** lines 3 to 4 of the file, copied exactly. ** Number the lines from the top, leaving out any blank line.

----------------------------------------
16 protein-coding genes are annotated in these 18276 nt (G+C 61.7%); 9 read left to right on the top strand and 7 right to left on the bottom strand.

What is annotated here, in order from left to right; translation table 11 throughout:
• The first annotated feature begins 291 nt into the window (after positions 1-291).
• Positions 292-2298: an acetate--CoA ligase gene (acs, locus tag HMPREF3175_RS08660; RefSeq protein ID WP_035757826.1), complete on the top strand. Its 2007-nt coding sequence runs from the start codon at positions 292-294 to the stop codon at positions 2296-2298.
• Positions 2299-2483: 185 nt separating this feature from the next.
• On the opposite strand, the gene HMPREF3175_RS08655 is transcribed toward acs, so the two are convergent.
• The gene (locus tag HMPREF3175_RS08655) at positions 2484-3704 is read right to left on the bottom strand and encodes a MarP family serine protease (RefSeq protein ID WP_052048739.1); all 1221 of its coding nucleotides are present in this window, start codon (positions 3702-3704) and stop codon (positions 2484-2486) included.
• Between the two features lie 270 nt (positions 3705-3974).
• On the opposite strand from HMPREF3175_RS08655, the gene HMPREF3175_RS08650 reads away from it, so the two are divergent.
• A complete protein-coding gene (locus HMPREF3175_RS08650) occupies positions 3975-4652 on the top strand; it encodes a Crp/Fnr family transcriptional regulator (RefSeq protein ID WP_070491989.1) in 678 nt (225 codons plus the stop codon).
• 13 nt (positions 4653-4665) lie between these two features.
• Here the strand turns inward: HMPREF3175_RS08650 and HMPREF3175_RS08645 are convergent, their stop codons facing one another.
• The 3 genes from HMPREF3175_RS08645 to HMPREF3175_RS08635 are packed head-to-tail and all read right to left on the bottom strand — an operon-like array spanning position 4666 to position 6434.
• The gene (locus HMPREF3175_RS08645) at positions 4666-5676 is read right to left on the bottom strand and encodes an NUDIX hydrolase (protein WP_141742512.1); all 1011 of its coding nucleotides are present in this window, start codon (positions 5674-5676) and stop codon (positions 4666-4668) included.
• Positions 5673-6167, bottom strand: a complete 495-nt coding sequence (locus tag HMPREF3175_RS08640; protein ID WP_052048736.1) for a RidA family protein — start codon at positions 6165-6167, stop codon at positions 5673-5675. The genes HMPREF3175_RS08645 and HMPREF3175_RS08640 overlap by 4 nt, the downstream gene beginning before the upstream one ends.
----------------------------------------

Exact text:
• The first annotated feature begins 291 nt into the window (after positions 1-291).
• Positions 292-2298: an acetate--CoA ligase gene (acs, locus tag HMPREF3175_RS08660; RefSeq protein ID WP_035757826.1), complete on the top strand. Its 2007-nt coding sequence runs from the start codon at positions 292-294 to the stop codon at positions 2296-2298.